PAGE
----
Legal investigators work with civil and criminal attorneys in order to gather the evidence needed to present a winning case. A legal investigator’s job duties typically include gathering and verifying evidence, finding and interviewing parties and witnesses, putting together exhibits and other evidence for trials, reconstructing crime scenes, preparing and serving legal documents, performing legal research, and working with lawyers to come up with case strategies. Legal investigators may also work for law enforcement departments. Many of these job duties are more exciting than what most lawyers do on a day-to-day basis. The nature of this job might also get one out of the office more than other legal jobs, if that is a plus for you.

No specific education or degree is required in order to become a legal investigator, although an Associate’s or Bachelor’s degree will be helpful in getting a job. General knowledge of the law and legal procedure is important for a legal investigator. Experience and licensure as a private investigator is also helpful in getting work as a legal investigator.

According to PayScale, the average annual salary for a legal investigator is $63,871.00. Of course, as always, this is subject to experience, location, and the usual factors.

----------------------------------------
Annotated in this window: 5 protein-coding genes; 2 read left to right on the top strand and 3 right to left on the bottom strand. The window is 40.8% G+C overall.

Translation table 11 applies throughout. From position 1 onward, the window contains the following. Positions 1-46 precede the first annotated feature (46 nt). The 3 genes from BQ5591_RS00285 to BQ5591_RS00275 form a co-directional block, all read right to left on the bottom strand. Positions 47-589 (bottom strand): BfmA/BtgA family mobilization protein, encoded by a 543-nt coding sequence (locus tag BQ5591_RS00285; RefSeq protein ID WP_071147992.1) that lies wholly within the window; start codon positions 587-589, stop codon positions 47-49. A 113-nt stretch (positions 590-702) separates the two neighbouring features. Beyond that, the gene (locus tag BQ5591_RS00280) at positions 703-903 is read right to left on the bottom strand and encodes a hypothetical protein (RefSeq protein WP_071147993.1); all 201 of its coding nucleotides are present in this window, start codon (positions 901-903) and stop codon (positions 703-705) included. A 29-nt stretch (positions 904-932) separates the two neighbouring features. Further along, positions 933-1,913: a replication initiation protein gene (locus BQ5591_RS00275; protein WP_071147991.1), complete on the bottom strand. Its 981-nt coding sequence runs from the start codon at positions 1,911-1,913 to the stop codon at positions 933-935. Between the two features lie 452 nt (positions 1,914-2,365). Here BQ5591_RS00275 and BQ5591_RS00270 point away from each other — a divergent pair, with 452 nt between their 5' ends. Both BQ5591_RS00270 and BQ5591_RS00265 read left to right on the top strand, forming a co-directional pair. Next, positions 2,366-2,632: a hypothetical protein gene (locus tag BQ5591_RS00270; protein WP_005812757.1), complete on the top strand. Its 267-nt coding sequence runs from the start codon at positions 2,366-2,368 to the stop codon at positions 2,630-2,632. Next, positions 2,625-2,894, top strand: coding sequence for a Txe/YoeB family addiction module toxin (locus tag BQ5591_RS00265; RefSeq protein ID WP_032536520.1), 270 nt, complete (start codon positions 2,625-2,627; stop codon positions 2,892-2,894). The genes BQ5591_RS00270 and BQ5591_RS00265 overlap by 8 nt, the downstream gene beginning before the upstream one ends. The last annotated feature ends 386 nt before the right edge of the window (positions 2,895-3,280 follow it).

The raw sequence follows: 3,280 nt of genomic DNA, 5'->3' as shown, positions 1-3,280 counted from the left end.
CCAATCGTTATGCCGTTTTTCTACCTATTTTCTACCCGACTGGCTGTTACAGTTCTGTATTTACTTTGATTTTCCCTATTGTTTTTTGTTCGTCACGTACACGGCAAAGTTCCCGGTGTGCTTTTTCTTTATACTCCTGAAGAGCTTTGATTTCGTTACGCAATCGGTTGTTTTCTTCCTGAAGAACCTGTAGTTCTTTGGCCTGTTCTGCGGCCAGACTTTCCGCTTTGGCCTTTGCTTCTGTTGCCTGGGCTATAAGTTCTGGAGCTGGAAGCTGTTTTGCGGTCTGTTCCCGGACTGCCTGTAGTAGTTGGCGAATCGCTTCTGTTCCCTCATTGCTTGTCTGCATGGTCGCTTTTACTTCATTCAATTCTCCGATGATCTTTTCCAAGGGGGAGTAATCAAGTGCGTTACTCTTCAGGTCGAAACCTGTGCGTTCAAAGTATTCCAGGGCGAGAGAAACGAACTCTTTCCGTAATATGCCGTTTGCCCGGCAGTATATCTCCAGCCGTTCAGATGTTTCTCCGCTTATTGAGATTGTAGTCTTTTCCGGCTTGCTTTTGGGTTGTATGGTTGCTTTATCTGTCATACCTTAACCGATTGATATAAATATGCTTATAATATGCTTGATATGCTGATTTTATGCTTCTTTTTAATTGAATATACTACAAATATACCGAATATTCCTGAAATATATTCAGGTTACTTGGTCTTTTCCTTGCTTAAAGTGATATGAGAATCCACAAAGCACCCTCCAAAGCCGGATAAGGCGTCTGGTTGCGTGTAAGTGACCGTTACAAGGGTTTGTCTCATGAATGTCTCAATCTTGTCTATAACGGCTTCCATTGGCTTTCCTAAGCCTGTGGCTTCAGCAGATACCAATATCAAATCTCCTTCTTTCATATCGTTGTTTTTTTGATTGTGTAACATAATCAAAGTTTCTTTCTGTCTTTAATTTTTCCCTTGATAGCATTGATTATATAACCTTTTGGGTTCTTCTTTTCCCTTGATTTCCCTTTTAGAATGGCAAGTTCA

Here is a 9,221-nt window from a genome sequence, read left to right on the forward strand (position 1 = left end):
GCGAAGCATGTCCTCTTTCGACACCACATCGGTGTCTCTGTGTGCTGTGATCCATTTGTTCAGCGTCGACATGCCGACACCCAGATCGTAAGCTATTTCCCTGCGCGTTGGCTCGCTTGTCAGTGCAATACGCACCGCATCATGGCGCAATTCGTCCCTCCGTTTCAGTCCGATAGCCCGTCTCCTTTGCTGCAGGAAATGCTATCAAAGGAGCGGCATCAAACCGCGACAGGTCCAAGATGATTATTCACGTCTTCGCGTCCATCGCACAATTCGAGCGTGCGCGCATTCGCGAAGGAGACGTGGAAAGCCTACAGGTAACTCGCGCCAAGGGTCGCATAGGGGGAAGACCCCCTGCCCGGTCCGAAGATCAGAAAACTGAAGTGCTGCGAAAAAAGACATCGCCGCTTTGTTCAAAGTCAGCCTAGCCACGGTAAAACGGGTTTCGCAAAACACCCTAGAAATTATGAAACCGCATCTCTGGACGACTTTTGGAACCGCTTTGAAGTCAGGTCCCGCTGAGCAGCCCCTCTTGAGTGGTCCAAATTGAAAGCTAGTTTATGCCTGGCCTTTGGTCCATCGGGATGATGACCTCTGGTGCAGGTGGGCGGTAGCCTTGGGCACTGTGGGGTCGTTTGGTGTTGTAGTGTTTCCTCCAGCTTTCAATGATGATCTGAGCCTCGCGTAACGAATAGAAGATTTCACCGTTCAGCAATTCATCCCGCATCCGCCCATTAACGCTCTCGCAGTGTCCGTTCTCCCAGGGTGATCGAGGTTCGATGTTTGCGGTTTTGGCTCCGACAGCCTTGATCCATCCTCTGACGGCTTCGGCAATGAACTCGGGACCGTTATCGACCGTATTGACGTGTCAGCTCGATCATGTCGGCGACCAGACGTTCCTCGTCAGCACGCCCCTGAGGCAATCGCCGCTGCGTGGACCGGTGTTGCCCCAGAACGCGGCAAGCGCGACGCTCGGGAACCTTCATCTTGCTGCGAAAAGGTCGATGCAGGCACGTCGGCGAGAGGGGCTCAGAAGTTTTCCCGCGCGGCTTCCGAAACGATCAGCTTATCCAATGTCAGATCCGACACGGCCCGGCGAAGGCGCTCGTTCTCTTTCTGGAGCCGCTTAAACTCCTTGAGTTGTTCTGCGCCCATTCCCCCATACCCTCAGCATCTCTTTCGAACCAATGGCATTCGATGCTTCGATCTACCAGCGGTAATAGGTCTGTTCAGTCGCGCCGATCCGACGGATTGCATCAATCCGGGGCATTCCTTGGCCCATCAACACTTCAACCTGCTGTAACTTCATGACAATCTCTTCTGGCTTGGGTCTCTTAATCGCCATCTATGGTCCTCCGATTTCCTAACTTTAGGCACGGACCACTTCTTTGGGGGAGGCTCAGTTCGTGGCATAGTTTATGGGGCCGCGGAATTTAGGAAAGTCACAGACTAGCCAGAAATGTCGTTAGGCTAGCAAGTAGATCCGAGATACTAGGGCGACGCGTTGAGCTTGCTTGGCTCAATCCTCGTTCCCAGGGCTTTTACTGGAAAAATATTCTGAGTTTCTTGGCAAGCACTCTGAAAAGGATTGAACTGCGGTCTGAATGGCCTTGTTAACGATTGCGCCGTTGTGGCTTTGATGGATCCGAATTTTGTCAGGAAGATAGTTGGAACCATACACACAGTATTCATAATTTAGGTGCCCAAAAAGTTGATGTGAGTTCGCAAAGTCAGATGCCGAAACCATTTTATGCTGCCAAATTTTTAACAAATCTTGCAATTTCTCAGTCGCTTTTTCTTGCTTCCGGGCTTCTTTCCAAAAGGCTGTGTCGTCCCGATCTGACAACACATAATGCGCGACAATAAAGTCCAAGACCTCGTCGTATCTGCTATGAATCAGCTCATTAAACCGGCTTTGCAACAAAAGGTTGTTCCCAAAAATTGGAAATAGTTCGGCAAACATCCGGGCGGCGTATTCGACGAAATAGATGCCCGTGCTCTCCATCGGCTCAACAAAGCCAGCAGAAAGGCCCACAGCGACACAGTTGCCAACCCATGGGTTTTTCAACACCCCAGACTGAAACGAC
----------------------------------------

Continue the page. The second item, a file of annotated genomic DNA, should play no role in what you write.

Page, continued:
Bag with a fingerprint inside it marked “Evidence”.

Court Reporter:

A court reporter creates a written record of court hearings, depositions, and other legal proceedings which require a record. Court reporters use special equipment to create a transcript for the attorneys and parties in a case, as well as the courts. Court reporters must record the proceeding exactly as it occurs, word-for-word (including non-verbal gestures). Therefore, they must be very focused and detail-oriented, for long periods of time. They might work in a courtroom, or travel to various locations.

Court reporters must typically have an Associate’s degree specific to court reporting, and some states also require a license. Such a degree can be obtained at community colleges.

According to the U.S. Bureau of Labor Statistics, the median annual salary for a court reporter in 2017 was $55,120.00. Given the nature of this job, the likelihood of eventual automation of such positions should also be considered.

Court reporter working with stenograph.

Legal Mediator and/or Arbitrator:

These two roles are discussed together, as they have a lot in common.